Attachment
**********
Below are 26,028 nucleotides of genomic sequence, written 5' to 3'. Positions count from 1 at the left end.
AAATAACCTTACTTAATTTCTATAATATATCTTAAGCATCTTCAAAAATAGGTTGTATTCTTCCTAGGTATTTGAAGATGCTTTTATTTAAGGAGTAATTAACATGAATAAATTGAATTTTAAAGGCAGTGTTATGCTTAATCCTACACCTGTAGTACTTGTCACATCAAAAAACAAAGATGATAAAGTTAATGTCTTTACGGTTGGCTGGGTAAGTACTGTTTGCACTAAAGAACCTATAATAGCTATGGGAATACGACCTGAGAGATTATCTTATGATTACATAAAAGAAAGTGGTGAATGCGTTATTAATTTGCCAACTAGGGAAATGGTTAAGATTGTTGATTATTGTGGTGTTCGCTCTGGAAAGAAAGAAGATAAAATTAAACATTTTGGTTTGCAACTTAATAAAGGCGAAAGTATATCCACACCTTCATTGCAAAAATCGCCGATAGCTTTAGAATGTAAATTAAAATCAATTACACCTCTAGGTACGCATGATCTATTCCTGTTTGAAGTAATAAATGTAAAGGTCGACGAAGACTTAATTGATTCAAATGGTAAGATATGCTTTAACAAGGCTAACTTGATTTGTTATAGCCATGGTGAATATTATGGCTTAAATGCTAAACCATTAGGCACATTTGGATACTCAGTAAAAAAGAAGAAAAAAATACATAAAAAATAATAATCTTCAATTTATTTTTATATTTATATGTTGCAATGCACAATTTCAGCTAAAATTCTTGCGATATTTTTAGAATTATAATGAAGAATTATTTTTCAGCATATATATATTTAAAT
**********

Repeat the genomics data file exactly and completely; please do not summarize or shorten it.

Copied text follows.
Below are 26,028 nucleotides of genomic sequence, written 5' to 3'. Positions count from 1 at the left end.
AAATAACCTTACTTAATTTCTATAATATATCTTAAGCATCTTCAAAAATAGGTTGTATTCTTCCTAGGTATTTGAAGATGCTTTTATTTAAGGAGTAATTAACATGAATAAATTGAATTTTAAAGGCAGTGTTATGCTTAATCCTACACCTGTAGTACTTGTCACATCAAAAAACAAAGATGATAAAGTTAATGTCTTTACGGTTGGCTGGGTAAGTACTGTTTGCACTAAAGAACCTATAATAGCTATGGGAATACGACCTGAGAGATTATCTTATGATTACATAAAAGAAAGTGGTGAATGCGTTATTAATTTGCCAACTAGGGAAATGGTTAAGATTGTTGATTATTGTGGTGTTCGCTCTGGAAAGAAAGAAGATAAAATTAAACATTTTGGTTTGCAACTTAATAAAGGCGAAAGTATATCCACACCTTCATTGCAAAAATCGCCGATAGCTTTAGAATGTAAATTAAAATCAATTACACCTCTAGGTACGCATGATCTATTCCTGTTTGAAGTAATAAATGTAAAGGTCGACGAAGACTTAATTGATTCAAATGGTAAGATATGCTTTAACAAGGCTAACTTGATTTGTTATAGCCATGGTGAATATTATGGCTTAAATGCTAAACCATTAGGCACATTTGGATACTCAGTAAAAAAGAAGAAAAAAATACATAAAAAATAATAATCTTCAATTTATTTTTATATTTATATGTTGCAATGCACAATTTCAGCTAAAATTCTTGCGATATTTTTAGAATTATAATGAAGAATTATTTTTCAGCATATATATATTTAAAT